In the event that a child or young person accidentally accesses inappropriate materials the child should report this to an adult immediately and take appropriate action to hide the screen or close the window, so that an adult can take the appropriate action. Where a child or young person feels unable to disclose abuse, sexual requests or other misuses
against them to an adult, they can use the Report Abuse button (www.thinkuknow.co.uk) to make a report and seek further advice. The issue of a child or young person deliberately misusing online technologies should also be addressed by the establishment.
Children should be taught and encouraged to consider the implications for misusing the internet and posting inappropriate materials to websites, for example, as this may have legal implications.
Responding to incidents of misuse
This guidance is intended for use when staff need to manage incidents that involve the use of online services. It encourages a safe and secure approach to the management of the incident. Incidents might involve illegal or inappropriate activities (see “In the Event of Inappropriate Use” above). See flow chart detailed in Appendix A.
If there is any suspicion that the web site(s) concerned may contain child abuse images, or if there is any other suspected illegal activity, refer to the right hand side of the Flowchart (Appendix A) for responding to online safety incidents and report immediately to the police.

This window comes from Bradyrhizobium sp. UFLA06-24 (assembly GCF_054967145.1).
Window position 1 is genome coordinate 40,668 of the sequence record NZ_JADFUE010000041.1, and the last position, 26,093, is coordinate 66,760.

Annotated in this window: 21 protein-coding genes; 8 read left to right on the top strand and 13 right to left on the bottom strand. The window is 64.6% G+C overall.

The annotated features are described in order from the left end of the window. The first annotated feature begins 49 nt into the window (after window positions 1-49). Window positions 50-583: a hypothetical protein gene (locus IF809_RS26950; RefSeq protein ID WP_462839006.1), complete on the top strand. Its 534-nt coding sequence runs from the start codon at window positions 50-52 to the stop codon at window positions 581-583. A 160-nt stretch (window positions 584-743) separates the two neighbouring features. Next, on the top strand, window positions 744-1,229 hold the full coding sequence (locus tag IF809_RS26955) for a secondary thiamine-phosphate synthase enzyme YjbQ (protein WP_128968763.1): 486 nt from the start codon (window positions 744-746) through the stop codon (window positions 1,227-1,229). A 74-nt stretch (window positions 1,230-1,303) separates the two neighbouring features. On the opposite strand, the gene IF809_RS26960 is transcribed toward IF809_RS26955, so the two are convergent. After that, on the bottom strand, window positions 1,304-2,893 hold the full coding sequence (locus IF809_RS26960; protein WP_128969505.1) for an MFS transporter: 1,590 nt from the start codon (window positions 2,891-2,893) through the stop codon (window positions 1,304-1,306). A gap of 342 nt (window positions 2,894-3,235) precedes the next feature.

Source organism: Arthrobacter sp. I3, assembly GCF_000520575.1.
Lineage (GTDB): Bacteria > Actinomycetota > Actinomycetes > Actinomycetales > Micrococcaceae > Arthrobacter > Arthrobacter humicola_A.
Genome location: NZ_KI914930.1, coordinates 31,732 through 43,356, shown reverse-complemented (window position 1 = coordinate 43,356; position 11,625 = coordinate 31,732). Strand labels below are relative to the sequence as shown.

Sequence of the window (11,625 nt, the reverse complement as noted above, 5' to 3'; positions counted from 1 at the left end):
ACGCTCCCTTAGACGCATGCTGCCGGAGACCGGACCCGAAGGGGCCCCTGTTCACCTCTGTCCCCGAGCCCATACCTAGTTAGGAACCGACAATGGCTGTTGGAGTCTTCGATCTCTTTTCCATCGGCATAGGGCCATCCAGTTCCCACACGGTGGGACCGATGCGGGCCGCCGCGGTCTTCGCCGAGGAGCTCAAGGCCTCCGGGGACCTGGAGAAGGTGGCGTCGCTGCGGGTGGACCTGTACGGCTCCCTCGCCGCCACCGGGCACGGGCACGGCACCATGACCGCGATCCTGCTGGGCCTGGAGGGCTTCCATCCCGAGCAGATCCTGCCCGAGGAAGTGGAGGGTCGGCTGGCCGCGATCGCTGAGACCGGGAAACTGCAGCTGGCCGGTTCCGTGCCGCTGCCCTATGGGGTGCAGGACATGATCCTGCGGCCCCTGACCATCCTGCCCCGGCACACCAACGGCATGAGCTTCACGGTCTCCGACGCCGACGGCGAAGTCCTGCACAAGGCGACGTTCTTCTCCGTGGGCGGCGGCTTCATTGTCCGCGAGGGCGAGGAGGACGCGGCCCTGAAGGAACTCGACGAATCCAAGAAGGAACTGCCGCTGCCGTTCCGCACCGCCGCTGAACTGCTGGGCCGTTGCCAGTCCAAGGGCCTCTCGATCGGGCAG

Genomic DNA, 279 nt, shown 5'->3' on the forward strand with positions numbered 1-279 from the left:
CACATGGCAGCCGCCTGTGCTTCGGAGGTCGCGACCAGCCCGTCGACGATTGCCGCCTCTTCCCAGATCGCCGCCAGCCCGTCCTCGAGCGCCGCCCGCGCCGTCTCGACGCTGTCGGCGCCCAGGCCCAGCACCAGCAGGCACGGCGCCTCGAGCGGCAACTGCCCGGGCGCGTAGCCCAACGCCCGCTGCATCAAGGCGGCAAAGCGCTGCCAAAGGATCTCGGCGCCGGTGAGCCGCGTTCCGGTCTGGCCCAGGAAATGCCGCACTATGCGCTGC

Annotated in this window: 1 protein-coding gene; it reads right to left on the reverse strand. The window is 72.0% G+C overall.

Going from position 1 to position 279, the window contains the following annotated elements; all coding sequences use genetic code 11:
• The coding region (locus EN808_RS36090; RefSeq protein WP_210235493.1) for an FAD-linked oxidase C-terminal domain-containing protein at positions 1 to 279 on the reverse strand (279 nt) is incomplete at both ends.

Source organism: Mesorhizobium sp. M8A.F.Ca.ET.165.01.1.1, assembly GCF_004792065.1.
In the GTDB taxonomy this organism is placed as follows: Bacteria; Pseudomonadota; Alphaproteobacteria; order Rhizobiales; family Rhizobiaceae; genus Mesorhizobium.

It is hoped that all members of the school community will be responsible users of digital technologies, who understand and follow school policy. However, there may be times when infringements of the policy could take place, through careless or irresponsible or, very rarely, through deliberate misuse.
In the event of suspicion, all steps in this procedure should be followed:
• Have more than one senior member of staff/volunteer involved in this investigation process. This is vital to protect individuals if accusations are subsequently reported.
• Conduct the procedure using a designated computer that will not be used by young people and if necessary can be taken off site by the police should the need arise.
• Use the same computer for the duration of the procedure.
• It is important to ensure that the relevant staff should have appropriate internet access to conduct the procedure, but also that the sites and content visited are closely monitored and recorded (to provide further protection).
• Record the URL of any site containing the alleged misuse and describe the nature of the content causing concern. It may also be necessary to record and store screenshots of the content on the machine being used for investigation. These may be printed, signed and attached to the form (except in the case of images of child sexual abuse – see below).
• Once this has been completed and fully investigated the group will need to judge whether this concern has substance or
not. If it does then appropriate action will be required and could include the following:
- Internal response or discipline procedures.
- Involvement by Local Authority or national/local organisation (as relevant).
- Police involvement and/or action.
- If content being reviewed includes images of child abuse then the monitoring should be halted and referred to the Police immediately.
Other instances to report to the Police would include:
- Incidents of ‘grooming’ behaviour.
- The sending of obscene materials to a child.
- Adult material which potentially breaches the Obscene Publications Act.
- Criminally racist material
- Other criminal conduct, activity or materials.
Isolate the computer in question as best you can. Any change to its state may hinder a later police investigation.
It is important that all of the above steps are taken as they will provide an evidence trail for the school and possibly the police and demonstrate that visits to these sites were carried out for child protection purposes. The completed form should be retained Senior Manager for evidence and reference purposes.